Parkinson’s disease affects approximately 1 million individuals and these numbers are expected to increase. Over the past 25 years the incidence of Parkinson’s has increased by 22% for the world and 116% for China.
Most of you are familiar with the tremor associated with Parkinson’s but many people miss the early signs and symptoms including these:
- Tremor – slight tremor especially at rest (keep in mind tremors can be caused by other medical conditions, medications and stress so not all tremors are Parkinson’s
- Change in handwriting – especially if your handwriting has gotten smaller
- Loss of smell – bananas, pickles and licorice seem to be associated with lower smell.
- Sleep – sudden movements during sleep
- Difficulty walking – your gait has slowed down or arms don’t swing when you walk like they used to
- Stiffness- waking up stiff and the stiffness doesn’t resolve can be a sign of Parkinson’s
- Voice is becoming more soft or hoarse
- Lack of facial expression – often misinterpreted for being mad or sad when you aren’t
- Difficulty standing up straight
**obviously these symptoms can be caused by other medical conditions, medications and stress so be sure to evaluate for these, too
Physicians usually look for three primary symptoms when diagnosing Parkinson’s:
- Bradykinesia (slow movement)
READ ON to learn more about what causes Parkinson’s and what you can do about it….
Parkinson’s symptoms are considered to be related to our bodies ability to produce dopamine. As this ability declines, our ability to move declines and more symptoms appear. The cells that produce dopamine die as a result of many factors. Research points to oxidative stress as one of the culprits and many different things can occur causing oxidative stress. Once these cells are dead or impaired they cannot be replaced.
But what is causing this?
There may be a genetic predisposition to developing Parkinson’s but is estimated to occur in only 10-15% of the cases. The remainder of the cases are thought to be environmental. There is also a geographical link with cases of Parkinson’s that scientists are unclear of the factors for this. Let’s take a look at the suspected environmental causes:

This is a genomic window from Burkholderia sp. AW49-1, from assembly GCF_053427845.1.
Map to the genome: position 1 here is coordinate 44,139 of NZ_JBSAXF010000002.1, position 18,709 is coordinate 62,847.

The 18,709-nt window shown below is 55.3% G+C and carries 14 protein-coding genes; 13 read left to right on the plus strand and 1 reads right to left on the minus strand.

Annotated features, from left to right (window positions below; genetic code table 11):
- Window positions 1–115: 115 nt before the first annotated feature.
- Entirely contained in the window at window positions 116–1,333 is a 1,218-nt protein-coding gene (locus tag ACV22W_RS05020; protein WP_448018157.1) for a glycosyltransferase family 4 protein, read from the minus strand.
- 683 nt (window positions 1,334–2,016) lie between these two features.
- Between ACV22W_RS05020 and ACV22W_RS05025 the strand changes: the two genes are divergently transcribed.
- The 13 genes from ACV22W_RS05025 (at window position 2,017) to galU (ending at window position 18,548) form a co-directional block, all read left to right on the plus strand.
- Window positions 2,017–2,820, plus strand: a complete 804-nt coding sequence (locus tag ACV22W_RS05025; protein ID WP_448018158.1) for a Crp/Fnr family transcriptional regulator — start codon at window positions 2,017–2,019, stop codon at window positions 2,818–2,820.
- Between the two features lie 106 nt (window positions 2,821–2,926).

- Head injury: head injuries have been linked to Parkinson symptoms later in life. Take a look at Mohammed Ali as a potential example. This is one of the reasons stricter guidelines for sports and concussions are now in place.
- Area of residence: Clusters of Parkinson’s are found more commonly in the Midwest and Northestearn United States.
- Exposure to metals: this can be a work hazard with certain occupations.
- Solvents and Polychlorinated Biphenyls (PCBs): PCB’s have been found in high concentrations in the brains of people who had Parkinson’s. PCB’s are the most common contaminant in groundwater as it is used as a solvent in many industries. Trichloroethylene, or TCE is a solvent used to degrease metal parts during production as well as dry cleaning. It is thought to be found in nearly 30% of our water supply and has been linked to Parkinson’s.
- Pesticides/herbicides: While many of these substances are suspect for their link to Parkinson’s, there haven’t been enough studies to pull them off the market. One substance called Paraquat however has been linked to Parkinson’s. It is banned in 32 countries including Europe but in 2020, the EPA re-approved use of this substance for at least the next 15 years! Maneb is another agrochemical that has been linked to Parkinson’s that is still on the market.
- Mold: Research has emerged zeroing in on a toxin that fungi produce which has been shown to reduce dopamine levels and kill dopamine cells. The researchers in a series of unique experiments showed a relationship of the fungus to development of Parkinson’s.
Treatments for PD are aimed at raising dopamine and the medications can produce some remarkable results but the disease still progresses and escalating doses of the medications are often needed. Traditional medicine typically stops there and doesn’t look at the other factors and identifying, if possible, the root causes.
If you have any of the Parkinson symptoms or have been diagnosed with Parkinson’s then start systematically evaluating for an underlying cause. Consider doing the following:
- Test for genetic defects: there is a FREE gene project for Parkinson’s that you can do at home. If you have a genetic predisposition then even smaller quantities of toxins will be significant for you and should be addressed (research has shown this).
- Evaluate for toxins doing special urinalysis testing:
- Heavy metals
- If you have had multiple head injuries then consider hyperbaric oxygen therapy
- Exercise: Hand-eye coordination exercises are very helpful. There are many centers that offer special exercise classes for Parkinson’s. Boxing (you can even download these exercises) and ballet are just a few showing benefit.
If your symptoms are significant then you may need medication so work with a neurologist for proper management. Keep in mind, even after identifying and treating any root causes your symptoms may persist because the damage has already occurred. Varying degrees of improvement can occur but are specific to each individual. I have seen improvement in gait, tremors as well as no improvement at all when addressing these areas. However, perhaps future damage may be prevented slowing the progression.
To your health,